Tuesday, March 17, 2009

Kissing the Blarney Stone - an update

I wrote this little story a year ago. After reading it, my Aunt Dot told me that since she was the youngest and the smallest, it was her job to crawl under the house and plant the potatoes, and to harvest them when they were ripe. She also told me that Grandpa Pitt was as Irish as they come, a fact that does not surprise me. Now I can say that I inherited a bit of the blarney from both sides of the family. Happy St. Patrick’s Day!

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My Grandson Braden has red hair, just like my brother Jack had when he was the same age. Last night, we took my Dad to Bennigan's. He is eighty-eight and loves children. Since Braden has red hair, just as he and my Brother had, he has taken a particular shine to the lad. Last night, my daughter-in-law Taffy asked if we were Irish. Well, my Dad's grandfather was named O'Rear, about as Irish as you can get. It made me think about my other grandparents and my Grandfather Pittman.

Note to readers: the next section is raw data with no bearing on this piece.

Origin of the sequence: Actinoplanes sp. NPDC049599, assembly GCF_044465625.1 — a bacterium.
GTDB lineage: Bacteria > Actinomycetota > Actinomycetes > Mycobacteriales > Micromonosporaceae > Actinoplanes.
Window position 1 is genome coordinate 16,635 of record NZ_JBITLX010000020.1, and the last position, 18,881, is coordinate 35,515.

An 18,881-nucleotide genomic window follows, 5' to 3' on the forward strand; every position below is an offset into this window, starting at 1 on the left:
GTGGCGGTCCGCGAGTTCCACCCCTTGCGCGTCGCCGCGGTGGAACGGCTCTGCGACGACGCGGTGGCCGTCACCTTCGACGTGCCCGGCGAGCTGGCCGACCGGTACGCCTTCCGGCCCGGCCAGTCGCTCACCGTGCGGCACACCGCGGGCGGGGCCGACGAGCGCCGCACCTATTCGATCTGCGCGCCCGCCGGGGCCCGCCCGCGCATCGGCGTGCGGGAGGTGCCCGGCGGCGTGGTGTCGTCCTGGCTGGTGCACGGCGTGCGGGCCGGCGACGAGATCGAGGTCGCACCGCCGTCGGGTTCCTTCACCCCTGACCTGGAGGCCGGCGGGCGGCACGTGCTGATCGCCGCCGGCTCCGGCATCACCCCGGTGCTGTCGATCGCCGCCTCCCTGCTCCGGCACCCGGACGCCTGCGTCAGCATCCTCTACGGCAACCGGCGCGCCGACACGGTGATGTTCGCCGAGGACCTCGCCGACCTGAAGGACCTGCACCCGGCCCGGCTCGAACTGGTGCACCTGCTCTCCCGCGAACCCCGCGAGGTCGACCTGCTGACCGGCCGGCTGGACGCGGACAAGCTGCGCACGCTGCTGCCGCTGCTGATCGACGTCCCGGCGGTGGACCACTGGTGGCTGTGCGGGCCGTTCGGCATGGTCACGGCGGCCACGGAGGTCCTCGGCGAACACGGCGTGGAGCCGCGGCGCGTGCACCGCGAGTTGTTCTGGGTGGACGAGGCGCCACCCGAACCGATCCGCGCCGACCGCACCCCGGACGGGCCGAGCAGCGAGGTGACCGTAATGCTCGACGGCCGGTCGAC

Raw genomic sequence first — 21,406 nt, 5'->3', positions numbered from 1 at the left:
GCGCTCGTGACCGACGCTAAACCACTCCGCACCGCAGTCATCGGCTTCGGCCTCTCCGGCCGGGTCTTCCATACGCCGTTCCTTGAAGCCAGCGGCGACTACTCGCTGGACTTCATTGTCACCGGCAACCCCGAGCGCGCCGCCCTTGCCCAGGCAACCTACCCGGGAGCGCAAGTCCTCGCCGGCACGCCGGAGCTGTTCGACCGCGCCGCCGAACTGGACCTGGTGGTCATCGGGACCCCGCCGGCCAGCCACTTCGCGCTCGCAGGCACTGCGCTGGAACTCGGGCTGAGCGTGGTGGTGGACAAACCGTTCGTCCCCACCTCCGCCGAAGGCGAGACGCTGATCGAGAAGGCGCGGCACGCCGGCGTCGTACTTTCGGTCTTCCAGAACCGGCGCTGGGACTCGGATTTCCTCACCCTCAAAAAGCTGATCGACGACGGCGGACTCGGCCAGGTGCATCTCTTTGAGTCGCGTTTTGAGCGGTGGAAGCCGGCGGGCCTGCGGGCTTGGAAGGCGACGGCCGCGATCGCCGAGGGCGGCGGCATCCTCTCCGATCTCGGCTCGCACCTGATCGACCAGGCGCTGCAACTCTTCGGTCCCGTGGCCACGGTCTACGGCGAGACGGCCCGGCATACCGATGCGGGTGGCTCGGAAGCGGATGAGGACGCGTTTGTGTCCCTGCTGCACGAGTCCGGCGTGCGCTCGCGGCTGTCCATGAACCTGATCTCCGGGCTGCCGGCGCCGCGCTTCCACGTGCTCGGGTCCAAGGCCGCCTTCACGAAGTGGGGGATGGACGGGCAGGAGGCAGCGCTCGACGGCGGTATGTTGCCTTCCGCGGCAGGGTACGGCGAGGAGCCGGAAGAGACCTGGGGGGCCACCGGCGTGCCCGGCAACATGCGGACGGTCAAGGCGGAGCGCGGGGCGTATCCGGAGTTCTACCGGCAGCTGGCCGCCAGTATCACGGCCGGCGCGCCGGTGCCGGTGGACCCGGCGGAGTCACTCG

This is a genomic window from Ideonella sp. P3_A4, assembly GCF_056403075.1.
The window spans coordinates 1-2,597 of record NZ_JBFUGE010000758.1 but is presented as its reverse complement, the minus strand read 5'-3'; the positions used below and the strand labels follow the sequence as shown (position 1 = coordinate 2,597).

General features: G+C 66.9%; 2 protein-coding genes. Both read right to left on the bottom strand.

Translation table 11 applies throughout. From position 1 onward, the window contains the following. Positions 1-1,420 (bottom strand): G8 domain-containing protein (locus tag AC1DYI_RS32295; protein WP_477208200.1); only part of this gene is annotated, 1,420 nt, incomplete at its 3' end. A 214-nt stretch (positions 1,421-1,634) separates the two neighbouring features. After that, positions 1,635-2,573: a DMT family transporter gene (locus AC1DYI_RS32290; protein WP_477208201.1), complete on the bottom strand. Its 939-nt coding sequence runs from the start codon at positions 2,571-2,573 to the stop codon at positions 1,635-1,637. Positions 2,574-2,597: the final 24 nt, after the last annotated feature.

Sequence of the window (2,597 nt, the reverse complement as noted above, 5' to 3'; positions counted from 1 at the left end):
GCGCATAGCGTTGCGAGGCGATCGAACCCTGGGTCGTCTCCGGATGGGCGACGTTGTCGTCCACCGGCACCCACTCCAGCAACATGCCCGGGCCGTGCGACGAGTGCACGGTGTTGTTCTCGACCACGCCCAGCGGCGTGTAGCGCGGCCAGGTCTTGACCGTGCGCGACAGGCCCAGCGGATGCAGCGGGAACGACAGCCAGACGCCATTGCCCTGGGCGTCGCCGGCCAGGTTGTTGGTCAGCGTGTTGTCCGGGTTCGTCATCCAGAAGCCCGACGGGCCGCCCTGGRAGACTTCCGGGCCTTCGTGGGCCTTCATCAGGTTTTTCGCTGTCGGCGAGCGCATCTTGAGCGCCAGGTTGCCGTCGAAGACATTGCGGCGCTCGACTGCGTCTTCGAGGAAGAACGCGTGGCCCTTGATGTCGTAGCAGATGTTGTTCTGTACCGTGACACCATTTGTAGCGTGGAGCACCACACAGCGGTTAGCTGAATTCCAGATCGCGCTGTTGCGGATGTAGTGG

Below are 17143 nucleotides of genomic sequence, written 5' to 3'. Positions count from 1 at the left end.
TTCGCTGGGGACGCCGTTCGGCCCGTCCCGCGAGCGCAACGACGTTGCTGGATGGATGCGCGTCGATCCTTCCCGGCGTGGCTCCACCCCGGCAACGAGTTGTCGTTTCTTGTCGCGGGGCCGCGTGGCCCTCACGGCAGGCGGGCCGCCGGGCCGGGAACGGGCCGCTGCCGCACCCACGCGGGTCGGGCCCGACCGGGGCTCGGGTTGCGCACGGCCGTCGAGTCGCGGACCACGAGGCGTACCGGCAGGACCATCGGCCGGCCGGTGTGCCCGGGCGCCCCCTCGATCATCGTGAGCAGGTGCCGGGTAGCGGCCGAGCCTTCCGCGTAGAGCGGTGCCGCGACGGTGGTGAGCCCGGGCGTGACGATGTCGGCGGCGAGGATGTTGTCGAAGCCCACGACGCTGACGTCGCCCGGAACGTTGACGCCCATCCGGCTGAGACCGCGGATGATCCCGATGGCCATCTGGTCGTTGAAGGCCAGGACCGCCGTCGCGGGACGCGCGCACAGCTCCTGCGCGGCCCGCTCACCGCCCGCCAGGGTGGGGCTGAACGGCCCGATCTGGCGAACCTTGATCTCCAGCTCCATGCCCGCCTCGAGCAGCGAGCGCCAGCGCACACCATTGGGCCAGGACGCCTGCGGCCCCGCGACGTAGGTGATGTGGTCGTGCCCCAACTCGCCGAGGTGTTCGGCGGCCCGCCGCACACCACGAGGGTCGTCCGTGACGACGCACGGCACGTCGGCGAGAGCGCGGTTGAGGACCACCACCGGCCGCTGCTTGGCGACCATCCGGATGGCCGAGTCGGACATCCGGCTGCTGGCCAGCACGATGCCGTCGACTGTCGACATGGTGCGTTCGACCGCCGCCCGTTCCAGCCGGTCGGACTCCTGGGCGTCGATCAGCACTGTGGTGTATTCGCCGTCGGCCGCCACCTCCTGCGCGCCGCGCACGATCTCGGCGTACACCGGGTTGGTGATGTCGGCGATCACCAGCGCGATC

Grandpa Pitt had some Irish blood but was probably more English. Grandma Pitt often made Mulligan Stew for family gatherings. One thing is sure; Grandpa liked potatoes as much as any Irishman did. He and Grandma lived in a tiny wood-framed house that sat about a foot off the ground on cinder blocks. Grandpa Pitt always raised potatoes under the house and never failed to have a good crop. When I was quite young, I asked him how he got under the house to harvest the potatoes.

"Well, boy," he answered in his best deadpan voice. "It's all in how you do it. I plant them all in a straight line, toward the center of the house. When I dig out the first spud, the rest roll into the basket after it."

Grandpa never cracked a smile but even at my very young age, I knew that he was pulling my leg. My Dad's side of the family was definitely Irish. I'm not sure about my Mom's but I can positively say that my Grandpa Pitt must have kissed the Blarney Stone some time during his life because he could tell a story as well as any Irishman I've ever met.

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